More medievalish London

In my last Thames Path post, I commented that London’s medieval history is rarely visible except in the shape of a few street names. Which reminded me of something. When the Queen Mother (gbh) died in 2002, her coffin was laid in state in Westminster Hall for people to go and pay their respects. I was going to meet some friends for lunch, and when I arrived at London Bridge, I was startled to find myself at the end of the queue, which started in Westminster, went over the river, and ran all the way along the south bank. There was something about that moment that struck me as weirdly medieval; not just the fact that thousands of people were queuing to view the coffin of a dead royal, but the idea of a queue stretching from Westminster Abbey to Southwark Cathedral.

I know some people who think that the ceremony surrounding the Royal Family — the gold and ermine and glittery carriages — is the best reason for having them. And I can see the argument; it adds a bit of colour and texture to British life which is broadly harmless.

But it makes me twitchy. As long as the royals confine their activities to opening museums, launching ships, inspecting troops and so on, they don’t bother me at all. But all that pomp brings out the Oliver Cromwell in me. The symbolism of it all, of crowns and sceptres and thrones, of aristocrats in red robes and bishops in big hats is, well, medieval. In a bad way. And I know that very few people would admit to taking that symbolism seriously — it’s just a historical relic, right? — but it must surely have a powerful subconscious impact.

Though having said that, the massed pipes and drums of the Scottish and Irish regiments playing appropriately dirge-like music at the Queen Mother’s funeral were just fabulous.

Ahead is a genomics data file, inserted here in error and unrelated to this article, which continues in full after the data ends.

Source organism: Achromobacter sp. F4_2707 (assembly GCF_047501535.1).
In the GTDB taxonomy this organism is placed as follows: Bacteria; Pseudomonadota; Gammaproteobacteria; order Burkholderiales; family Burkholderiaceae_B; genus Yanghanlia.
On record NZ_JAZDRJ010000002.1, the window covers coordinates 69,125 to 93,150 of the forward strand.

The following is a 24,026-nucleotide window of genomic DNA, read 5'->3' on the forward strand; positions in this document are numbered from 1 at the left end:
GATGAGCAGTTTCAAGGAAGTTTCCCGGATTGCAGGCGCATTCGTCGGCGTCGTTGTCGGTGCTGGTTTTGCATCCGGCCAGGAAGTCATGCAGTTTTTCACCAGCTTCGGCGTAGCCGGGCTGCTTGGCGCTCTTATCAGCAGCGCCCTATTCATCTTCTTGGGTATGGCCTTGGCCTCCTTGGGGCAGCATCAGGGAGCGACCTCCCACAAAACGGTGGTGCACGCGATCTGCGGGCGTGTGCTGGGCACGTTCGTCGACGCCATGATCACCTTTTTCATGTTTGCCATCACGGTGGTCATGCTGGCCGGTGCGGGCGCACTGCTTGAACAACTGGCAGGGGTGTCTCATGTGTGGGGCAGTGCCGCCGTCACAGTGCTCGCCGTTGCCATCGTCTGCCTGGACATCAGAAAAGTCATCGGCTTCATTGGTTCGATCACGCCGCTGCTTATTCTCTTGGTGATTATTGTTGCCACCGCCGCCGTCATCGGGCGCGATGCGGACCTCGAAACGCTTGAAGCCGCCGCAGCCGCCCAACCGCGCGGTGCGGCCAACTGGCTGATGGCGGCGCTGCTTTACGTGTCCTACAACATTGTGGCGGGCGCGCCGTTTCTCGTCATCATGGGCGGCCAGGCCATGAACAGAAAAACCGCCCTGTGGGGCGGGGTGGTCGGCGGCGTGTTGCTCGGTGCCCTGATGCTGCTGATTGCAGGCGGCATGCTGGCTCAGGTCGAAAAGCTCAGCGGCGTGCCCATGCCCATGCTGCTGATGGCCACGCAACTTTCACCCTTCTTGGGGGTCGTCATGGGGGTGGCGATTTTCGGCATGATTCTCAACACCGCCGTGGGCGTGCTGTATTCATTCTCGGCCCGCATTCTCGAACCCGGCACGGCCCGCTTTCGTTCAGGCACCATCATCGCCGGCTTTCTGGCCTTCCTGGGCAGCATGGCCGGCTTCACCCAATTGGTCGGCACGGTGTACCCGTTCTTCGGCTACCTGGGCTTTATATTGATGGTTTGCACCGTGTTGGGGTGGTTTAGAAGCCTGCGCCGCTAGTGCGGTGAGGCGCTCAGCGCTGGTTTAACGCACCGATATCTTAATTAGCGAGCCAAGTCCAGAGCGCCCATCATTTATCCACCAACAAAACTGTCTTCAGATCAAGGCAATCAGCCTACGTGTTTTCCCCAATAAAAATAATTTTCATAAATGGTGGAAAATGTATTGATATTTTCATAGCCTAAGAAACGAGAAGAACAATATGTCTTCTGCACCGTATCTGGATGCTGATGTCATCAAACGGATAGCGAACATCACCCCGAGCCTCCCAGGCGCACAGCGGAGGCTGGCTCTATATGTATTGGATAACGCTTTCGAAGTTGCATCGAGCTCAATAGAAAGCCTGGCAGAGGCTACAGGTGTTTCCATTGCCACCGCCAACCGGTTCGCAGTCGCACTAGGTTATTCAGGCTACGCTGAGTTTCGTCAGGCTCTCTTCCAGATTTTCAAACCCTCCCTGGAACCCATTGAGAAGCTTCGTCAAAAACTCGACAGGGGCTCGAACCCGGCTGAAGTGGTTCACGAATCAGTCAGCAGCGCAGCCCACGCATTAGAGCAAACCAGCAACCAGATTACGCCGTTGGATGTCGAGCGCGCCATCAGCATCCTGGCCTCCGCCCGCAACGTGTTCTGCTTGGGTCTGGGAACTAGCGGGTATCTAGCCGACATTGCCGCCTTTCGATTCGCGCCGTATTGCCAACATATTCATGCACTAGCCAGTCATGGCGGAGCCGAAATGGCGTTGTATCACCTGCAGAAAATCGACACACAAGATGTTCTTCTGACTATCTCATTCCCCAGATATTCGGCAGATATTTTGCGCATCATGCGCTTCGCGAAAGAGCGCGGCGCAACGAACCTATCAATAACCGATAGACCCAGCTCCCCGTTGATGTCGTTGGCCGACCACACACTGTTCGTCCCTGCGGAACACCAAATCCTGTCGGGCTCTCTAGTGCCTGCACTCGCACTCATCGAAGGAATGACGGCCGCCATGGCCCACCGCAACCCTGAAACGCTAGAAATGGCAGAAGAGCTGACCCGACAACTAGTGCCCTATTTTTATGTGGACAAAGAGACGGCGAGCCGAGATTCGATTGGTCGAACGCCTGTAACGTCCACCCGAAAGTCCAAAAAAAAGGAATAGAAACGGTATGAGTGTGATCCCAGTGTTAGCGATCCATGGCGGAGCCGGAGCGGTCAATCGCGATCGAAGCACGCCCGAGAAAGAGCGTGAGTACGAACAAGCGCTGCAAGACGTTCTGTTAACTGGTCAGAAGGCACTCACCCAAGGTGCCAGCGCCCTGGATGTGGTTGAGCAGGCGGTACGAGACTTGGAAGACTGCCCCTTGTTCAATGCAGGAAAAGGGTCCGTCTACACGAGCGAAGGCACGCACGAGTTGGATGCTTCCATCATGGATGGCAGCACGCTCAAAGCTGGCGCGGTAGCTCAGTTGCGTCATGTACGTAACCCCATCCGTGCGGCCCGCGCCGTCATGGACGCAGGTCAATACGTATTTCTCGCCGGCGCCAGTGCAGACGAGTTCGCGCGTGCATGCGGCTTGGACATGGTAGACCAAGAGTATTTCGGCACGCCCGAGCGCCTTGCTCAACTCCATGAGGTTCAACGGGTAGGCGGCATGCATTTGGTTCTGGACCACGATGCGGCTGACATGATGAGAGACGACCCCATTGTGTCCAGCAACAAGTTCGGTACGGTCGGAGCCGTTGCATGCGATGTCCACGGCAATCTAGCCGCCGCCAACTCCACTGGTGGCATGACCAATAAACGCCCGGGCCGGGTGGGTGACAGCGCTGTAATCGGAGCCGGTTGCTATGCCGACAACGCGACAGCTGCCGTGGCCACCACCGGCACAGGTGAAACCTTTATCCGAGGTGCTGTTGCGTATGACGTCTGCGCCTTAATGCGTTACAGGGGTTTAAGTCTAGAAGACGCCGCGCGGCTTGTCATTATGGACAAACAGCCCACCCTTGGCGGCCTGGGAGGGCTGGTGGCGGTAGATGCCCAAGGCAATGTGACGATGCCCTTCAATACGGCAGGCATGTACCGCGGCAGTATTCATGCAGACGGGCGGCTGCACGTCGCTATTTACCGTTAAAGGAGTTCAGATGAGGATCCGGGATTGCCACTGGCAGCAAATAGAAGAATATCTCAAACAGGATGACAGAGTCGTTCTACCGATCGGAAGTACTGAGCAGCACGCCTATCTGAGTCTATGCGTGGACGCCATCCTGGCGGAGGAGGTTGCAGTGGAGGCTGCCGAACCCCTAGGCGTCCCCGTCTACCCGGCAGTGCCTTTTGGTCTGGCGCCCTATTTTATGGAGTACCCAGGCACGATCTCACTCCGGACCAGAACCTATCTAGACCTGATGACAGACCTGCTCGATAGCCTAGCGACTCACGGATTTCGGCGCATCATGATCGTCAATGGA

» The photo is of the waxwork in Madame Tussauds. ‘The Queen Mother (Gawd bless’er)’ was posted to Flickr by xrrr and is used under a CC by-cc-sa licence.

3 Comments

  1. 2 March 2008 at 9:54 pm | Permalink

    Harry, it’s fine for your former colonies to go all republican — I’m all for republicanism in The Bahamas. But the British monarchy — which, let’s face it, ended up being rather good for Britain (well, OK, England anyway) in the later years — is far too inextricably bound up in British identity for a quiet republicanism to succeed. Britain would need a bloody revolution a la Russia or France to refashion itself without the royals, IMO.

    And don’t ignore the pounds they bring in in tourist money. It’s nothing to be scoffed at, let me tell you. It’s tourist money that keeps us afloat down here, and we have to work hard at it. You can’t replace your royals, and now, thanks to Di, they’re even photogenic. The monarchy of Britain’s a brand that no one else can begin to duplicate — and which has fascinated, and will fascinate, Hollywood and other filmmakers for decades to come. Leave them alone.

  2. 3 March 2008 at 1:08 am | Permalink

    I don’t get royalty.

    I really don’t get Americans who go all googly over it. That part creeps me out.

  3. Harry
    3 March 2008 at 10:46 am | Permalink

    But the British monarchy — which, let’s face it, ended up being rather good for Britain (well, OK, England anyway) in the later years — is far too inextricably bound up in British identity for a quiet republicanism to succeed. Britain would need a bloody revolution a la Russia or France to refashion itself without the royals, IMO.

    It’s hard to know. At the moment there’s simply no public enthusiasm for the idea, and unless Prince Charles has an attack of the Caligulas when he gets his hands on the crown it’s hard to see why that would change. But I don’t know how deep-seated all the monarchism really is; sure, there’s no particular wish to get rid of them, but would many people go to the barricades to keep them?

    And as for it being a powerful brand: yes, but in a sense that’s the problem. It is it the right brand for Britain in the 21st century? Do we really want the world to understand Britishness in terms of that lot, and all they represent?

    In fact I am a pragmatic royalist. On balance I can put up with the anti-democratic nature of the institution because I can’t see the change would be worth the trouble. I just confine myself to occasionally bitching about it.

    I really don’t get Americans who go all googly over it. That part creeps me out.

    Well, quite.

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